Hogs soar into month’s end… Lean hog futures ended last week and the month of May on a strong note with nearby contracts hitting new contract highs and nearby futures soaring to their highest level since 2014. That paired with a high-range close Friday sets the stage for followthrough buying as traders return from a long holiday break. The pork cutout value edged 22 cents higher on Friday, with movement edging higher. Cash hog bids fell $1.89 for the day after strong gains to start the day. Last week’s kill edged 0.6% lower from the week prior, with pork production sliding 0.9%, with holiday downtime curbing the weekend kill.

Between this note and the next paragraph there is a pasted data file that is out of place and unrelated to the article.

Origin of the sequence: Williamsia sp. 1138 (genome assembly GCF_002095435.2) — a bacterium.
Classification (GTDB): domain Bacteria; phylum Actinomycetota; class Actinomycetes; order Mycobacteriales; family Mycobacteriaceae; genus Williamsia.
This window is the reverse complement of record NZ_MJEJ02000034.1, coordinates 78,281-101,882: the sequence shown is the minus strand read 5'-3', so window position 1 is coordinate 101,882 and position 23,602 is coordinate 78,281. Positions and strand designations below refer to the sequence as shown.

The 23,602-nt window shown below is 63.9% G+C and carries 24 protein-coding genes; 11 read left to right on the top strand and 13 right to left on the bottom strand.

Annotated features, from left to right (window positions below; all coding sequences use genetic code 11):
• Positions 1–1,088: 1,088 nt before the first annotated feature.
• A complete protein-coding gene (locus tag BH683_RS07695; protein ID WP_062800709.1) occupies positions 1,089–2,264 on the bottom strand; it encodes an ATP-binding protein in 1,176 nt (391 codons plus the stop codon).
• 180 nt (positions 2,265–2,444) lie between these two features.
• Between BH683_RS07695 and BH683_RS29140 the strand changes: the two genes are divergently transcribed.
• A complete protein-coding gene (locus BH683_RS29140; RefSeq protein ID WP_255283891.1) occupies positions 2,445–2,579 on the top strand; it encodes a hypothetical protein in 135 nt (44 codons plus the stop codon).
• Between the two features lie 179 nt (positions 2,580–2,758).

Overnight demand news…. Iran issued an international tender to buy about 60,000 MT of milling wheat. It also issued international tenders to buy 30,000 MT of soyoil and 30,000 MT of sunflower oil. Saudi Arabia bought 562,000 MT of wheat in a tender. Algeria purchased at least 200,000 MT of durum wheat in a tender. Indonesia bought around 240,000 MT of animal feed wheat. Jordan issued an international tender to buy 120,000 MT of animal feed barley. Bangladesh’s state grain buyer has received offers in its tender to buy 50,000 MT of wheat from global origins, excluding Israel.